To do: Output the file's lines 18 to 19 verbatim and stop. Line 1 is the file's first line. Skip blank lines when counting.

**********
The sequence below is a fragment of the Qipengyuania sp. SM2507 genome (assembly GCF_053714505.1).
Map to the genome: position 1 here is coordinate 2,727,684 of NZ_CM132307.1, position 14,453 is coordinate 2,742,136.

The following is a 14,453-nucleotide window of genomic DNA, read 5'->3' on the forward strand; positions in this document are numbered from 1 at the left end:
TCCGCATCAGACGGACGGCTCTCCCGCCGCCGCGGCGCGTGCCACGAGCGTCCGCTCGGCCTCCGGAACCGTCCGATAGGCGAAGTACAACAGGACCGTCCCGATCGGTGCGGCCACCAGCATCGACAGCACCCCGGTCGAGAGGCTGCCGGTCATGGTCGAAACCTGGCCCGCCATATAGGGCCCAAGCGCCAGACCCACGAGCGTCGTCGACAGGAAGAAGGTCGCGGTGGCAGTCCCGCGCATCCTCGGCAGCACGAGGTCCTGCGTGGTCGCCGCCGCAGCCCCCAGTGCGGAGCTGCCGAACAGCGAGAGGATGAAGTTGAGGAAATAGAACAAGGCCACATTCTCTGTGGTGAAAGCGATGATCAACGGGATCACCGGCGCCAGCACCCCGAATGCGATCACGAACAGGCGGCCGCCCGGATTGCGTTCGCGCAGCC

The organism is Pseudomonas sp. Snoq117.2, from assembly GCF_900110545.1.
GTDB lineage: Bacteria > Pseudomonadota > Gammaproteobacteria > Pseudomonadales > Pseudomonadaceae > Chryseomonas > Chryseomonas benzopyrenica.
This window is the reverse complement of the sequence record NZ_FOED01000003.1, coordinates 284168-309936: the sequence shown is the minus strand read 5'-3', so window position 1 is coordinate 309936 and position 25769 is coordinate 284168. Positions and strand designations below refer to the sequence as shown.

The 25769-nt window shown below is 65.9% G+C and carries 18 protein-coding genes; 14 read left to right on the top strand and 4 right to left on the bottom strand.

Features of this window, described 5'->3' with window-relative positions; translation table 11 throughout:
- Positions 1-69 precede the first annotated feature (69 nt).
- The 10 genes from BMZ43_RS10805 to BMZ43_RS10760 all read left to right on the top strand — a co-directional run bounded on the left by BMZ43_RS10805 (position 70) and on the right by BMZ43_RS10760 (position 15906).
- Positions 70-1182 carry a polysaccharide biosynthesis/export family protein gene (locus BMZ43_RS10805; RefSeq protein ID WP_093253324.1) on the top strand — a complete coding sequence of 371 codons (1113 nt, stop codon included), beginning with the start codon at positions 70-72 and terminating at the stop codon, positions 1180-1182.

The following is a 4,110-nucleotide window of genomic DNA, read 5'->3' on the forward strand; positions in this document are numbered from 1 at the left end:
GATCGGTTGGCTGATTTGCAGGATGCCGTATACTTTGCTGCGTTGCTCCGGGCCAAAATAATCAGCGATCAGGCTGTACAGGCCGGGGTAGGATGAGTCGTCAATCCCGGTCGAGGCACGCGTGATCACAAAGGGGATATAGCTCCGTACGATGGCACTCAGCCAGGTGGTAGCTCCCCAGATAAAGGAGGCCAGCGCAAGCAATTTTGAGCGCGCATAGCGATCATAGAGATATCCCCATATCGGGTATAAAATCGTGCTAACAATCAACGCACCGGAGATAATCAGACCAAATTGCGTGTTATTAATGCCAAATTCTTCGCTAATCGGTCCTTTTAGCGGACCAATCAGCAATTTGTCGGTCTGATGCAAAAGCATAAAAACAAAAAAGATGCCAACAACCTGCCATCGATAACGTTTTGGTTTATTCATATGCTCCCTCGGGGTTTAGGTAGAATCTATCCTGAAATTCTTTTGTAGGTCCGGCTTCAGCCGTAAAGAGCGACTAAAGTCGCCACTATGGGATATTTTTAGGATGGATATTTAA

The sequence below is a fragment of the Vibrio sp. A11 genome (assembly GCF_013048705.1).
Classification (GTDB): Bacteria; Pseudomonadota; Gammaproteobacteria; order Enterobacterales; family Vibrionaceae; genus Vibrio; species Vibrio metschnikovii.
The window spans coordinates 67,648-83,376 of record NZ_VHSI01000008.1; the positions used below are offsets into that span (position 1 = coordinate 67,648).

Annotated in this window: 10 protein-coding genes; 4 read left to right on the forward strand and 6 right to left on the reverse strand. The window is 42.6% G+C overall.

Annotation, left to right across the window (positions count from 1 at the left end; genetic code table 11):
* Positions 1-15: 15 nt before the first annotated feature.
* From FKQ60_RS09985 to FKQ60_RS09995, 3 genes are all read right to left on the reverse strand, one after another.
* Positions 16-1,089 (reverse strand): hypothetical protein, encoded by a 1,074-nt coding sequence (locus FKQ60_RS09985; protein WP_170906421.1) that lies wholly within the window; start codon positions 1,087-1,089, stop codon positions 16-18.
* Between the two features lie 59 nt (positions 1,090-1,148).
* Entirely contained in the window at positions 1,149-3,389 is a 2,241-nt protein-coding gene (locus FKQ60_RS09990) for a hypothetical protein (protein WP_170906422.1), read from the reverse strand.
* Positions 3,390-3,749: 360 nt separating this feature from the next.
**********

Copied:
Annotated in this window: 10 protein-coding genes; 4 read left to right on the forward strand and 6 right to left on the reverse strand. The window is 42.6% G+C overall.

Annotation, left to right across the window (positions count from 1 at the left end; genetic code table 11):